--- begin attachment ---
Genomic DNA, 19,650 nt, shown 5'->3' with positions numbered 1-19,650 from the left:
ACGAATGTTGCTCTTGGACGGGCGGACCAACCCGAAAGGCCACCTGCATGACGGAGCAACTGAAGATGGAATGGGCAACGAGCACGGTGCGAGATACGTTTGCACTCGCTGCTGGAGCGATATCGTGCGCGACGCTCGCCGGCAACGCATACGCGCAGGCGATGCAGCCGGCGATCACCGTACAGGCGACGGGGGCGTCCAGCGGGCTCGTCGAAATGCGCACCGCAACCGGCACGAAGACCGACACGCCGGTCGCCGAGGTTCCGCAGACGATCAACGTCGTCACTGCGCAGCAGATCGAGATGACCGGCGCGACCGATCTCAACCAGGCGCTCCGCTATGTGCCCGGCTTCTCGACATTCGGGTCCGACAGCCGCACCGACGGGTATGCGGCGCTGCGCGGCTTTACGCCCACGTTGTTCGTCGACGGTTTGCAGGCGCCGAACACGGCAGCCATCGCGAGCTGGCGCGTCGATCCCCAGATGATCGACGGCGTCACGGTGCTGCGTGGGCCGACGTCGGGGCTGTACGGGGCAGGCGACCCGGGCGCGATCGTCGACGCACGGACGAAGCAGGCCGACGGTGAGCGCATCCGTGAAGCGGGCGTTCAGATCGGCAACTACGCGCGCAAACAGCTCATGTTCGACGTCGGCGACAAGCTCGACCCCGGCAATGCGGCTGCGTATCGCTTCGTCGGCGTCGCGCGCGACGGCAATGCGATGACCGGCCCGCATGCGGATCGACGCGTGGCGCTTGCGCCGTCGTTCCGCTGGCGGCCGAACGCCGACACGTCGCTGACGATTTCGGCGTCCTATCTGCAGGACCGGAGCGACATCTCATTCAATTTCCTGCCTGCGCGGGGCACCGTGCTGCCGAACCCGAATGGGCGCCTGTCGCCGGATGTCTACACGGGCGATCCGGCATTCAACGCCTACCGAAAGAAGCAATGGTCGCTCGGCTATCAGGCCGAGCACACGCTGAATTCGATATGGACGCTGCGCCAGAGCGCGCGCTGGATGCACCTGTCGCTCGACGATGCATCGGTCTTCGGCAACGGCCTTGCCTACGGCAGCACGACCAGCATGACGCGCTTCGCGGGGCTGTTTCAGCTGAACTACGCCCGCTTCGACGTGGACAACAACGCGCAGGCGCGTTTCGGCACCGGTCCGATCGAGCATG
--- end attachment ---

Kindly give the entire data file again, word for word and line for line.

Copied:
Genomic DNA, 19,650 nt, shown 5'->3' with positions numbered 1-19,650 from the left:
ACGAATGTTGCTCTTGGACGGGCGGACCAACCCGAAAGGCCACCTGCATGACGGAGCAACTGAAGATGGAATGGGCAACGAGCACGGTGCGAGATACGTTTGCACTCGCTGCTGGAGCGATATCGTGCGCGACGCTCGCCGGCAACGCATACGCGCAGGCGATGCAGCCGGCGATCACCGTACAGGCGACGGGGGCGTCCAGCGGGCTCGTCGAAATGCGCACCGCAACCGGCACGAAGACCGACACGCCGGTCGCCGAGGTTCCGCAGACGATCAACGTCGTCACTGCGCAGCAGATCGAGATGACCGGCGCGACCGATCTCAACCAGGCGCTCCGCTATGTGCCCGGCTTCTCGACATTCGGGTCCGACAGCCGCACCGACGGGTATGCGGCGCTGCGCGGCTTTACGCCCACGTTGTTCGTCGACGGTTTGCAGGCGCCGAACACGGCAGCCATCGCGAGCTGGCGCGTCGATCCCCAGATGATCGACGGCGTCACGGTGCTGCGTGGGCCGACGTCGGGGCTGTACGGGGCAGGCGACCCGGGCGCGATCGTCGACGCACGGACGAAGCAGGCCGACGGTGAGCGCATCCGTGAAGCGGGCGTTCAGATCGGCAACTACGCGCGCAAACAGCTCATGTTCGACGTCGGCGACAAGCTCGACCCCGGCAATGCGGCTGCGTATCGCTTCGTCGGCGTCGCGCGCGACGGCAATGCGATGACCGGCCCGCATGCGGATCGACGCGTGGCGCTTGCGCCGTCGTTCCGCTGGCGGCCGAACGCCGACACGTCGCTGACGATTTCGGCGTCCTATCTGCAGGACCGGAGCGACATCTCATTCAATTTCCTGCCTGCGCGGGGCACCGTGCTGCCGAACCCGAATGGGCGCCTGTCGCCGGATGTCTACACGGGCGATCCGGCATTCAACGCCTACCGAAAGAAGCAATGGTCGCTCGGCTATCAGGCCGAGCACACGCTGAATTCGATATGGACGCTGCGCCAGAGCGCGCGCTGGATGCACCTGTCGCTCGACGATGCATCGGTCTTCGGCAACGGCCTTGCCTACGGCAGCACGACCAGCATGACGCGCTTCGCGGGGCTGTTTCAGCTGAACTACGCCCGCTTCGACGTGGACAACAACGCGCAGGCGCGTTTCGGCACCGGTCCGATCGAGCATG